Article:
When we go shopping, how can I explain that we can't afford to buy all the things my children want?
When discussing what you can or can't afford with your children, start a discussion about one topic, like groceries, by explaining needs versus wants. Include your children in some of your buying decisions so they understand the choices you make.
First, there’s no shame in explaining to children that you have a certain amount of money to spend on the things you need and the extras you want. Some younger children may not grasp that your funds are finite.
You can help your kids to learn that money is all about choices: How much you spend, or don’t spend. Which brands you buy. What prices you’re willing to pay. Whether you shop for the best value or go with the first item you see.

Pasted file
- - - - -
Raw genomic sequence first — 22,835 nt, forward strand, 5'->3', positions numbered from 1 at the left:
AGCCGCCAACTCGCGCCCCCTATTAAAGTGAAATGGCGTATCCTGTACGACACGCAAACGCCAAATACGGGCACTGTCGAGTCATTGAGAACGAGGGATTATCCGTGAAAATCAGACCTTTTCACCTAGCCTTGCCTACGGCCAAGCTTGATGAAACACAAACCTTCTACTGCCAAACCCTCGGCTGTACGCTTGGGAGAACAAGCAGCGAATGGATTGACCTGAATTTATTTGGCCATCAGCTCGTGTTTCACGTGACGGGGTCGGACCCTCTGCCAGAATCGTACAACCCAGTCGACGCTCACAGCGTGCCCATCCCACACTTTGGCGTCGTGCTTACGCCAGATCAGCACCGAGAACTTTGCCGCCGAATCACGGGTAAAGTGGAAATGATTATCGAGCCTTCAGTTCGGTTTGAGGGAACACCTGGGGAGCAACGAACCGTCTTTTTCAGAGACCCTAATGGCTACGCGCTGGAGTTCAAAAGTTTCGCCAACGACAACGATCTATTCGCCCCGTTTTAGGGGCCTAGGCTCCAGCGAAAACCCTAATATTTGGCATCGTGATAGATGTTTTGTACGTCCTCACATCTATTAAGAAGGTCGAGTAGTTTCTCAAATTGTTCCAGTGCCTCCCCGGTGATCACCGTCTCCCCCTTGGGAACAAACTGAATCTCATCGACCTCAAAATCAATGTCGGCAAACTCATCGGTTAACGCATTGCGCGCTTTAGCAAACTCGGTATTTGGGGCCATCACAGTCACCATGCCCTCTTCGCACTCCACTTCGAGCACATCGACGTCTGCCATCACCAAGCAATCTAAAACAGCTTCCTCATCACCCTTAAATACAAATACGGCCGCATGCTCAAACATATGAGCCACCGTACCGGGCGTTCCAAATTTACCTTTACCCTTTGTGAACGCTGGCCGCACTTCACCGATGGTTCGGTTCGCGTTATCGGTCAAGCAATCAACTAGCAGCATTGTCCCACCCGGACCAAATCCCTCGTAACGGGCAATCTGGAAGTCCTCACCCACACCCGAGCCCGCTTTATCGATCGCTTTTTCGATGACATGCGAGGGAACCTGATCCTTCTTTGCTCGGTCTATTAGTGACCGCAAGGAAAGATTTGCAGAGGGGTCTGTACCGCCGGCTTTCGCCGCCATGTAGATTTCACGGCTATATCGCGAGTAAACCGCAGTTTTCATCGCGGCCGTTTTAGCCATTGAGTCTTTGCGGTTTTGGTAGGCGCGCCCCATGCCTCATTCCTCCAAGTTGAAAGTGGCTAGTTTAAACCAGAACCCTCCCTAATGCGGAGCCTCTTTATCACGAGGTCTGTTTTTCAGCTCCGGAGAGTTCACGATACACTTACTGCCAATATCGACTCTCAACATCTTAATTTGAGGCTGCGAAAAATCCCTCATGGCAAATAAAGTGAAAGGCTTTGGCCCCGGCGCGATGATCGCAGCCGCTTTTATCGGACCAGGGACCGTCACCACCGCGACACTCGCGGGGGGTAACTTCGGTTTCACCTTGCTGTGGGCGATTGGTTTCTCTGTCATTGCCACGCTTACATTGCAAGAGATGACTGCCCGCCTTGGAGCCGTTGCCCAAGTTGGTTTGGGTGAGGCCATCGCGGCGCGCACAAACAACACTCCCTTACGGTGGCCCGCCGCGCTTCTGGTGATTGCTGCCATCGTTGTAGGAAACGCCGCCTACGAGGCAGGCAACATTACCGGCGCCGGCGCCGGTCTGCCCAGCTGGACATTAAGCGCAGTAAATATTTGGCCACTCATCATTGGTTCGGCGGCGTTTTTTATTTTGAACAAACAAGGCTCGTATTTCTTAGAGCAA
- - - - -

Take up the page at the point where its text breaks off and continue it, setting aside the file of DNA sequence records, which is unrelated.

A good way to teach these money choices is to include your children in some of your buying decisions. For example:
- When you’re at the grocery store, explain why you pick one size or item over another. Then ask your children which choices they would make.
- Try giving your children a few dollars and ask them to pick out what kind of fruit they would want in their lunches.
- When shopping with your child, ask yourself aloud: “Do I need this now? Could I find it for less if I shopped around more?
For more money activities for your child, visit our Money As You Grow section.